Alex Rodriguez helped the New York Yankees end their five-game losing streak with his bat -- and his mouth.

Rodriguez distracted Toronto third baseman Howie Clark by shouting at him on a key popup in the ninth inning, touching off arguments all over the field, and the Yankees beat the Blue Jays 10-5 Wednesday night.

"I just said, 'Hah!' That's it," Rodriguez said. "Sometimes it works, sometimes it doesn't."

It definitely worked in rankling the Blue Jays.

"The thing about the Yankees, one of the reasons they're so respected, is they do things right. Always have," manager John Gibbons said. "They've got a lot of pride and a lot of class. They play the game hard.

"That's not Yankee pride right there," he said. "That's not the way they play. I thought it was bush league."

Rodriguez hit an RBI single with two outs in the ninth that made it 7-5. Jorge Posada followed with a high infield pop and Rodriguez ran hard, cutting between Clark and shortstop John McDonald.

Replays showed Rodriguez shouting something, and Clark backed off at the last second. McDonald was only a few steps behind Clark, but couldn't make the catch and ball dropped for an RBI single.

"I don't know what my intention was," Rodriguez said. "I didn't say, 'I got it' or anything like that."

Clark claimed Rodriguez called for the ball.

"I heard a 'Mine' call and so I let it go," Clark said. "It wasn't Johnny Mac. What do you do? It makes you mad."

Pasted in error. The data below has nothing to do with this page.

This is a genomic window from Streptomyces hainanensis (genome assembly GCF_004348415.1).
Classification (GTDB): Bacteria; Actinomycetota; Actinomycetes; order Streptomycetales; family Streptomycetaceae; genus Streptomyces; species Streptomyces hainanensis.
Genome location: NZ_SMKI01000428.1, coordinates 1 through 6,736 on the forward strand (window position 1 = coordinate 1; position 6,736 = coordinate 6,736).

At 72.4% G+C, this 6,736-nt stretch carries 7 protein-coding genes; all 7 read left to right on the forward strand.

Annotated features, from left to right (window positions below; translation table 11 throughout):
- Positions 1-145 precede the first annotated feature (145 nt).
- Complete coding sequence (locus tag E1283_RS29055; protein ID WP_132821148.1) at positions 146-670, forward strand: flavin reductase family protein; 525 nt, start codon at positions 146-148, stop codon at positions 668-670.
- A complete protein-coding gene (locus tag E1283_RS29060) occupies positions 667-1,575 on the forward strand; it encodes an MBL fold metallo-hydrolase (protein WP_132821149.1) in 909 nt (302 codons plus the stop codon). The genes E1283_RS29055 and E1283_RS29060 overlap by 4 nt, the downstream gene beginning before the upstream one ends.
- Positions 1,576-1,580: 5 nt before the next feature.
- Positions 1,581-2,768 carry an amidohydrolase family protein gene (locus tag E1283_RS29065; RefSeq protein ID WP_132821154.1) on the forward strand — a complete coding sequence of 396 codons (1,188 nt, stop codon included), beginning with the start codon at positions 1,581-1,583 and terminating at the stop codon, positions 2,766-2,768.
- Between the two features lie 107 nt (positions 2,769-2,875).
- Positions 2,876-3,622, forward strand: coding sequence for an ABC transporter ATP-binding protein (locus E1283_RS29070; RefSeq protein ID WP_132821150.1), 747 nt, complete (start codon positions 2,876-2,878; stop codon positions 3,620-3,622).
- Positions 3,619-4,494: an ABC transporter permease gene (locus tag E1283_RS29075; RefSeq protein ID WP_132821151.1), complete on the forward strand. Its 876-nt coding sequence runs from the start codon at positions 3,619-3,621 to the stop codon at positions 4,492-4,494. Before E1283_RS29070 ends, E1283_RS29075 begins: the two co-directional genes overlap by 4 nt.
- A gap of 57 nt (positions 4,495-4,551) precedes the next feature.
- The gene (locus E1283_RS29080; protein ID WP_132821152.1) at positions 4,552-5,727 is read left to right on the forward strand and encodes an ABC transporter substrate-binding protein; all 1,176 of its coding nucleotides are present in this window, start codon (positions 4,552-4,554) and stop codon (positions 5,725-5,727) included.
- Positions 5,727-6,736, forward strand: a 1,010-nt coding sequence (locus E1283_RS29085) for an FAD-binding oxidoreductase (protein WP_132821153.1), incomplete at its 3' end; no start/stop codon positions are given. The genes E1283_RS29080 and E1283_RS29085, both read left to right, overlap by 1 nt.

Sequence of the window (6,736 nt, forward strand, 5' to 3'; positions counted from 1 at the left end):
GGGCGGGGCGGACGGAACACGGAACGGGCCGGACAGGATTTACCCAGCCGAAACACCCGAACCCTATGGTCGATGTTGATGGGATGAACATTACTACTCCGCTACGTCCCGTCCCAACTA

After the play, McDonald started jawing with Rodriguez, and third base umpire Chad Fairchild got between them.

Gibbons came out to argue, and exchanged words with Rodriguez and third base coach Larry Bowa before leaving the field as plate umpire Eric Cooper intervened. Rodriguez stayed on the bag with a smirk.

As Jason Giambi stepped up to hit, he seemed to get into it with catcher Jason Phillips and Cooper settled them down.

Giambi followed with a two-run single. When the game ended, many of the Blue Jays stayed on the bench, staring at Rodriguez and the Yankees.

Rodriguez brushed aside the Blue Jays' anger, saying the Yankees were "desperate" for a win.

"Honestly, I couldn't care less," he said. "They have their opinions. We're looking not to be swept."

Clark said he'd never seen -- or heard -- that play before. "This is my 16th season and it's never happened once," he said.

Rodriguez said he's often heckled by opposing players.

"That play happens to me three or four times a week, except it's not at third base, it's over in foul territory by the dugout," Rodriguez said.

The Yankees didn't quite know what to think.

"I wasn't sure that was allowed," outfielder Johnny Damon said. "If it is, maybe we'll keep on doing it."

Said manager Joe Torre: "I don't know what to feel for it. It's not like he said, 'I got it.'"